A self-indulgent way to pass the time

Hello, dear readers. The end of the decade best of list is proving tougher to finalise than I thought it would be, so that’ll have to wait just a little longer. As part of this process, I’ve been revisiting some of the reviews I’ve written over the past six or so years and thought it might be interesting to post them here and see if I was on the money, wide of the mark or simply babbling incoherently. I should say before I start this, I’m not overly thrilled with all of these and they will be the original texts as I submitted them to the magazines, and so any bits that got subbed by my erstwhile reviews editors will still be here.

To kick off, a review of Supergrass’ best of, from 2004. I’m in the middle of doing a piece about their charming new extra-curricular project, The Hot Rats, so I thought I’d drop this one out there.




The grammatically correct but aesthetically depressing title aside, this particular retrospective is something of an unknown history. After their tumultuous arrival in the midst of Brtipop, Supergrass’ star has appeared, through no fault of their own, to have been on the blink. Seemingly rather keen to point out that it wasn’t all cavorting on bikes and bendy-legged Muppets videos, this set gamely attempts to represent both sides of the ‘Grass. .

The soul of Britpop hasn’t lost any of its vigour when it reappears on a fair wedge of tunes culled from the band’s debut, ‘I Should Coco’, a spirit that is reprised on tracks from their underrated and notably under-bought last album, ‘Life On Other Planets’. There is a slight feel, however, of being down the indie-disco and the dreaded fear that Shed Seven might pop up at any time is never far from your mind. Where this record really strikes gold is in highlighting the band’s knack for contemplative, melodic acoustic tunes such as ‘Late In The Day’ and the glorious ‘It’s Not Me’. The parent album of this pair, ‘In It For The Money’, remains their finest achievement and is as deserving of the moniker ‘The Best Of Supergrass’ as this particular compilation.

Hugely enjoyable current single, *Kiss Of Life* comes on like a cross between The Charlatans and T-Rex with added silly noises, while other obligatory new track, *Bullet* offers a heavier sound but manages to forget to add a melody. Where they go next is unknown, but what they’ve already done bears some repeating.

VERDICT: Enjoyable nostalgia, but all you need is their superlative second album.

KEY TRACKS: Grace, Going Out, It’s Not Me

Originally published in Word Magazine 2004


I largely stand by this, five years on, although there’s a slightly snide reference to Shed Seven there that’s helping nobody.

The other one for today is simply proof that I’ve always known what I was talking about.



Leaders Of The Free World finds Elbow delivering a work of global majesty.

Beardy, Mancunian melancholia is an integral part of the modern music scene. Where previously local rivals such as Doves have stolen a march on them, Elbow have set about fulfilling the promise that was so clear on their first two albums. Initially purveyors of more muted, atmospheric efforts, this time out the band seem far more confident of their sizeable talents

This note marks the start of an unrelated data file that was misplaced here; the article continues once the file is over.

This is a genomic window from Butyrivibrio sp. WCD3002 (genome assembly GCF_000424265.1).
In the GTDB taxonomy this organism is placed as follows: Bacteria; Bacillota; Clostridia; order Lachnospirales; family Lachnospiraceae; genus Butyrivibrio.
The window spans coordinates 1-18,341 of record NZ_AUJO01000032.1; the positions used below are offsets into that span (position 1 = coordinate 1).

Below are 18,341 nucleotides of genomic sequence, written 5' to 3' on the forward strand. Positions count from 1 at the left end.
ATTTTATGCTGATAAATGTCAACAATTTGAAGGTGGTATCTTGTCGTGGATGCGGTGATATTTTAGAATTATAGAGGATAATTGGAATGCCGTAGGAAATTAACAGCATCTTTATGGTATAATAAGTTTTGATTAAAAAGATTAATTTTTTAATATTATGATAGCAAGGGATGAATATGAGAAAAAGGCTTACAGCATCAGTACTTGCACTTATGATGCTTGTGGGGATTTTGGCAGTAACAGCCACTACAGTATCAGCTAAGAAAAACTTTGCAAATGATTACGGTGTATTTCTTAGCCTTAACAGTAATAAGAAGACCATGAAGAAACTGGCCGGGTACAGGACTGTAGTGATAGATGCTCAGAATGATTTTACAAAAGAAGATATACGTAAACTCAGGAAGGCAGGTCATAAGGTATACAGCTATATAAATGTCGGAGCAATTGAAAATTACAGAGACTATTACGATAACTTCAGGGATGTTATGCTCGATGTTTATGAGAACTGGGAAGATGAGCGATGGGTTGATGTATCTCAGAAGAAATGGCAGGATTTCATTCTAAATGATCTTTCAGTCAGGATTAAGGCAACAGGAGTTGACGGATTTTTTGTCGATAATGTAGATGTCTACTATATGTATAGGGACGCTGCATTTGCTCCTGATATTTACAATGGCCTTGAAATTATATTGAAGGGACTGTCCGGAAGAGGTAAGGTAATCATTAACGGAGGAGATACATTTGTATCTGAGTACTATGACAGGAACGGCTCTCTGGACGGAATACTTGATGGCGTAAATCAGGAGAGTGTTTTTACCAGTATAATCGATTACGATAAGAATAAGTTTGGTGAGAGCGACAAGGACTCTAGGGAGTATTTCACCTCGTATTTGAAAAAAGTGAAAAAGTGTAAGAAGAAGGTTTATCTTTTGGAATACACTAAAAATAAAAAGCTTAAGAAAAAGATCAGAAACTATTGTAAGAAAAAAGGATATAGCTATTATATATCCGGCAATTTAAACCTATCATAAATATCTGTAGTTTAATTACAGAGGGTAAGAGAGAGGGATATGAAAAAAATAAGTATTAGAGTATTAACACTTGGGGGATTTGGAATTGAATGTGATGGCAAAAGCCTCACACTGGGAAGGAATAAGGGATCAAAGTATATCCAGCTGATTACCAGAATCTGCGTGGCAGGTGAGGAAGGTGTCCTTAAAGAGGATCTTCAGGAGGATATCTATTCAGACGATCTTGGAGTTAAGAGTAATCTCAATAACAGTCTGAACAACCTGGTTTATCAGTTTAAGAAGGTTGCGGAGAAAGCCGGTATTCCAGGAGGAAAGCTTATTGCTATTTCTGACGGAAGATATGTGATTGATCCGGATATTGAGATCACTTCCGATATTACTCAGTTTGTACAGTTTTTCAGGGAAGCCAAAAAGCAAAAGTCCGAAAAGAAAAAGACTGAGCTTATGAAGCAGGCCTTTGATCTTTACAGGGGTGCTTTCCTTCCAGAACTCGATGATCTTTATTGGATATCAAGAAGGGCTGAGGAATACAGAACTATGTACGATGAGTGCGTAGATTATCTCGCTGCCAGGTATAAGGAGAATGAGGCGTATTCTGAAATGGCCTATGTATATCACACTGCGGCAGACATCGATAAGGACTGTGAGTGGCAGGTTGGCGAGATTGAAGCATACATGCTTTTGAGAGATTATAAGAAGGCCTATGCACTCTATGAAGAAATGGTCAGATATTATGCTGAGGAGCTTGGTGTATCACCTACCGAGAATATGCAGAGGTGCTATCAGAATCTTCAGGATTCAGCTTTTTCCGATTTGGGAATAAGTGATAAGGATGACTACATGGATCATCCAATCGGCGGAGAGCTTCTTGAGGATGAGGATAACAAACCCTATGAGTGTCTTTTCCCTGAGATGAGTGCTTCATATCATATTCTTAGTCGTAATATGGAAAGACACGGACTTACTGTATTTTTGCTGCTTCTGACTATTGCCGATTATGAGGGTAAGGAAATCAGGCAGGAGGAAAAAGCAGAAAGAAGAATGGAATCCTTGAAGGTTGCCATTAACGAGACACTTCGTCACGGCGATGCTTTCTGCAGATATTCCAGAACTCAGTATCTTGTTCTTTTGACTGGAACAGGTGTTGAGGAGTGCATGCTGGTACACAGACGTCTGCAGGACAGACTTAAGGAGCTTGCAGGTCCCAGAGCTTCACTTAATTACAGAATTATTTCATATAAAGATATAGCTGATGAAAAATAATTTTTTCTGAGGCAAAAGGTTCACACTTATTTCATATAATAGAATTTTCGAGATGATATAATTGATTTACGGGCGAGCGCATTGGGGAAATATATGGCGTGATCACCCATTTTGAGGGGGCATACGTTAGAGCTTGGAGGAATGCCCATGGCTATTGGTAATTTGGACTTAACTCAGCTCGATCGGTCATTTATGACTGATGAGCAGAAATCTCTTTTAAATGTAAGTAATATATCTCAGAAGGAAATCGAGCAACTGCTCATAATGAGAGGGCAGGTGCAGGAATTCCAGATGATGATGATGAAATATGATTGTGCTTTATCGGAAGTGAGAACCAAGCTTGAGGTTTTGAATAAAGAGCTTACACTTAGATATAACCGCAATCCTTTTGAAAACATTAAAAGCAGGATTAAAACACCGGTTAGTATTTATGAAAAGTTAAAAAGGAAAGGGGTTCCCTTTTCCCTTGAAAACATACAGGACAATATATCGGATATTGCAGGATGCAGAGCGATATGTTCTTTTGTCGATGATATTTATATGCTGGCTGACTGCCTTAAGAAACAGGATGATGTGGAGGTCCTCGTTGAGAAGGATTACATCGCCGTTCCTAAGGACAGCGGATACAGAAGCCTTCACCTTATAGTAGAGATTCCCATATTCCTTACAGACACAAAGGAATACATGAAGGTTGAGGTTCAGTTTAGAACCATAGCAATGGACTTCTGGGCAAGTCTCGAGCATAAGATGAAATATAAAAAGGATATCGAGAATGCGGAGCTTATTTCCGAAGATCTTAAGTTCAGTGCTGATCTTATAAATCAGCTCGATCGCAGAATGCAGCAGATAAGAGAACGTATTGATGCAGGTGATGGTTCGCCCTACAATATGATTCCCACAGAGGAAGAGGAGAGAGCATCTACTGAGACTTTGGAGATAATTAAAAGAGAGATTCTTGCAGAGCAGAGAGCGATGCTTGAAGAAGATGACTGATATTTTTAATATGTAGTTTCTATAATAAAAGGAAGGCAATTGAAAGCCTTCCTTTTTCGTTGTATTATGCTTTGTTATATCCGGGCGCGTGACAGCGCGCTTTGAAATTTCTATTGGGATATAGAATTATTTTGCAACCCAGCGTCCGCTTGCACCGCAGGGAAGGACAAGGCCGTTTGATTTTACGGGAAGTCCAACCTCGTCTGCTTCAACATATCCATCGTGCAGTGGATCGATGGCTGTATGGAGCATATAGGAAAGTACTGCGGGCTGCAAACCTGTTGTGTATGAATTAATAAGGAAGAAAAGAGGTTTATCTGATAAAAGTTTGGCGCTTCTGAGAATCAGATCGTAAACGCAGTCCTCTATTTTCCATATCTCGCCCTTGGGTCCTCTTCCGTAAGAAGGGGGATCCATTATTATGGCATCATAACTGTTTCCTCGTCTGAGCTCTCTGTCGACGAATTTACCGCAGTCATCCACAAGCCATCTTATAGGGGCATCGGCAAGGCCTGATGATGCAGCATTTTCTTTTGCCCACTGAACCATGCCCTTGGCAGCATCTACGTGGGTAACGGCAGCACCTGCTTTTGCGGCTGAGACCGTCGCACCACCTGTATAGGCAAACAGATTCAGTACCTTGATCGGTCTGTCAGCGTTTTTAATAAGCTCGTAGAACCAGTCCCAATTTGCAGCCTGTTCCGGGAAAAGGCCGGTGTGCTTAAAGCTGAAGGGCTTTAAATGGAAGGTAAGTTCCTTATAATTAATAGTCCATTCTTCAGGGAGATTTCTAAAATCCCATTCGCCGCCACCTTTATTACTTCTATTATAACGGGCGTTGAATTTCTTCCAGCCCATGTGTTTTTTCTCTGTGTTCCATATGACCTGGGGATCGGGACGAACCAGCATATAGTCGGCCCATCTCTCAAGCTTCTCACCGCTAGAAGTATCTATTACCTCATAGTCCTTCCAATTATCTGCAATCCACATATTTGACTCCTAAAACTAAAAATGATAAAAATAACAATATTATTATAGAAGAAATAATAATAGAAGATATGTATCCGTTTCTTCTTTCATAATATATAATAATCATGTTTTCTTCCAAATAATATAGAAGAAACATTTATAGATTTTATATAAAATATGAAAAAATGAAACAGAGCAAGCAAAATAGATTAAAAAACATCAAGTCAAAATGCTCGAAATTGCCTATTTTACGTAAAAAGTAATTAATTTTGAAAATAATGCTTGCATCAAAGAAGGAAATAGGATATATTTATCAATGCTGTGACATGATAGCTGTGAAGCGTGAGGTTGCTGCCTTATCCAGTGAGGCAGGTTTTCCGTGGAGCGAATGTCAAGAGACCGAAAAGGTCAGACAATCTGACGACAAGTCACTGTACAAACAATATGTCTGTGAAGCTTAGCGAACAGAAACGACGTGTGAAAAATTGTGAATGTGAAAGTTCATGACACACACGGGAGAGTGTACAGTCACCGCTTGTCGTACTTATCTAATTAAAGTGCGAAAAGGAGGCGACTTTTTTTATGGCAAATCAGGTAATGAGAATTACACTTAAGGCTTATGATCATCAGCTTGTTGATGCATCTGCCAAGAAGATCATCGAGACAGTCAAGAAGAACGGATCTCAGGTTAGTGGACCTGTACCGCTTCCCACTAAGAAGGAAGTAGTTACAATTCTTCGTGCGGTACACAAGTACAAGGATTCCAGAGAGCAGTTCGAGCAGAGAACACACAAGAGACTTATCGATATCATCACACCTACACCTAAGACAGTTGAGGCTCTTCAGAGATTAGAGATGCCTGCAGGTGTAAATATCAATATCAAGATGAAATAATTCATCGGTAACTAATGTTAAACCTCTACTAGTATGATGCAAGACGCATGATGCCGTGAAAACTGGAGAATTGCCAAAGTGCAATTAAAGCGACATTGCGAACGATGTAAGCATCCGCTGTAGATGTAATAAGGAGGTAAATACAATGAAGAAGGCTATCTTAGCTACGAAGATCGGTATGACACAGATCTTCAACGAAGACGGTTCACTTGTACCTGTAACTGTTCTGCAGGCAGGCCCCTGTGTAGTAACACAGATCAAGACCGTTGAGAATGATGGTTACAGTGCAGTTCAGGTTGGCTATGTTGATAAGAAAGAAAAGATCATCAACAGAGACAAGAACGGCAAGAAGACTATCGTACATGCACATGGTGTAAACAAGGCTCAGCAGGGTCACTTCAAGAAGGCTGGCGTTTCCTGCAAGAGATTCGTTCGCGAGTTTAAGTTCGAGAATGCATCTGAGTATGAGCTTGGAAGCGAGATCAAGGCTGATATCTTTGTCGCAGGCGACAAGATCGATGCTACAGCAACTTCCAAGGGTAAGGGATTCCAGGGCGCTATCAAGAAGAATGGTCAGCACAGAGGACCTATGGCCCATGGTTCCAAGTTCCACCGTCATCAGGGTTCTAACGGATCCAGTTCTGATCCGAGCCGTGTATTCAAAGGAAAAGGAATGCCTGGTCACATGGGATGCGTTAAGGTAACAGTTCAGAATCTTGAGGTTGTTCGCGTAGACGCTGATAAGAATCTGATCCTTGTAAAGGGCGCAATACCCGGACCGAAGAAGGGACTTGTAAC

Mostly set in the urban wilds of Manchester, the brief global view attempted in the title track proves to be a remarkably successful – now say this quietly – ‘political song.’ The beauty of lines such as, “passing the gun from father to feckless son,” in neither being too blatant nor too pious ensures that the ham-fisted, vacuous efforts of many before them are not repeated in this gem of a tune.

The album maintains its quality throughout, two of the latter songs amongst the best things I’ve heard all year. ‘The Everthere’ employs similarly muted percussion to that of Blur’s charming, ‘Out Of Time’ and is one of frontman Guy Garvey’s finest vocal performances on the record. This is only surpassed by ‘Great Expectations,’ which tells the tale of an imaginary wedding on the last bus home between our man and a hitherto unknown young lady, for which “a call-girl with yesterday eyes was our witness.”

Such endearingly well-imagined lyrics are typical of ‘Leaders Of The Free World’, an album that comes good on Elbow’s previous hints at greatness and which will surely rank amongst the finest releases of the year come December.

Leaders Of The Free World is on V2

Originally published in Word Magazine 2005


What can I say? I was playing the vinyl of this the other night, having just listened to the deluxe edition of ‘Asleep In The Back’ and was reminded that they’ve always been great, it just took the public a while to pick up on that fact. The rather lovely Jude Rogers, who was my reviews editor at the time, was part of the judging team who gave the Mercury Music Prize to them for ‘The Seldom Seen Kid’ and she later told me that after falling in love with their fourth album, she was reminded of me banging on about how great they were and that I was right all along. Quite so!

Dealing with all the Hoo Ha

Predictably enough, the new Supergrass album has split critical opinion. Every time they loom back into view the sheer quantity of fence-sitting causes creaks and splintering to be heard the length and breadth of this fair isle. As each critic finally decides which camp to settle in, the predictable dusting down of the phrases ‘return to form’ and ‘hardly essential’ ensures that anyone reading more than one reviews section will have no idea what album is actually like.

As it happens, this isn’t their finest work. Sorry, I should point out that I’m being serious at this point. It’s better than I thought when I first listened to it, but it’s just not up to their exacting standards. It’s not that it’s a bad album; it’s actually rather good. It’s just that it’s not a great Supergrass album. I adored ‘Road To Rouen‘ and, come to think of it, each of the four studio albums prior to it. Each one was different but you never got the sense that there was a pre-planned objective behind them, other than to make great music.